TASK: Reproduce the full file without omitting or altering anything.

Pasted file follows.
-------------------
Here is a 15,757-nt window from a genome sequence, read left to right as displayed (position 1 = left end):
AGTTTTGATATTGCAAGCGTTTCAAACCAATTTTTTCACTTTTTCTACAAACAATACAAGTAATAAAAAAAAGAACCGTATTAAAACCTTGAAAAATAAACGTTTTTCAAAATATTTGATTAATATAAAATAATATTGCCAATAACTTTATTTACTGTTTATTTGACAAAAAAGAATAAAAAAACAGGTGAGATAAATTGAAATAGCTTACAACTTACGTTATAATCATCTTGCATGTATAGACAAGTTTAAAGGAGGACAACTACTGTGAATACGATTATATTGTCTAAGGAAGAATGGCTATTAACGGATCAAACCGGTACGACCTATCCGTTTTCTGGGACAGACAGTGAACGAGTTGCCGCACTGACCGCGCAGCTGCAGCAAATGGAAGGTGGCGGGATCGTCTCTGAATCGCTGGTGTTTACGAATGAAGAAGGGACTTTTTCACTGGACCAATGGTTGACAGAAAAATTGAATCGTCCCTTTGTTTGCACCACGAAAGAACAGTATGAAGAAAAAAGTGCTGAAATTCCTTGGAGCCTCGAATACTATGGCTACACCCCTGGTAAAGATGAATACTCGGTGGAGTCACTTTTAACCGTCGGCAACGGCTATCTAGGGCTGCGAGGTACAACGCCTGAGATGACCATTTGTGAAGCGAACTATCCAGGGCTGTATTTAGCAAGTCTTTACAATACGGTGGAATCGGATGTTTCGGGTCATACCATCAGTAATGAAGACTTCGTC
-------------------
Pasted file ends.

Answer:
Here is a 15,757-nt window from a genome sequence, read left to right as displayed (position 1 = left end):
AGTTTTGATATTGCAAGCGTTTCAAACCAATTTTTTCACTTTTTCTACAAACAATACAAGTAATAAAAAAAAGAACCGTATTAAAACCTTGAAAAATAAACGTTTTTCAAAATATTTGATTAATATAAAATAATATTGCCAATAACTTTATTTACTGTTTATTTGACAAAAAAGAATAAAAAAACAGGTGAGATAAATTGAAATAGCTTACAACTTACGTTATAATCATCTTGCATGTATAGACAAGTTTAAAGGAGGACAACTACTGTGAATACGATTATATTGTCTAAGGAAGAATGGCTATTAACGGATCAAACCGGTACGACCTATCCGTTTTCTGGGACAGACAGTGAACGAGTTGCCGCACTGACCGCGCAGCTGCAGCAAATGGAAGGTGGCGGGATCGTCTCTGAATCGCTGGTGTTTACGAATGAAGAAGGGACTTTTTCACTGGACCAATGGTTGACAGAAAAATTGAATCGTCCCTTTGTTTGCACCACGAAAGAACAGTATGAAGAAAAAAGTGCTGAAATTCCTTGGAGCCTCGAATACTATGGCTACACCCCTGGTAAAGATGAATACTCGGTGGAGTCACTTTTAACCGTCGGCAACGGCTATCTAGGGCTGCGAGGTACAACGCCTGAGATGACCATTTGTGAAGCGAACTATCCAGGGCTGTATTTAGCAAGTCTTTACAATACGGTGGAATCGGATGTTTCGGGTCATACCATCAGTAATGAAGACTTCGTC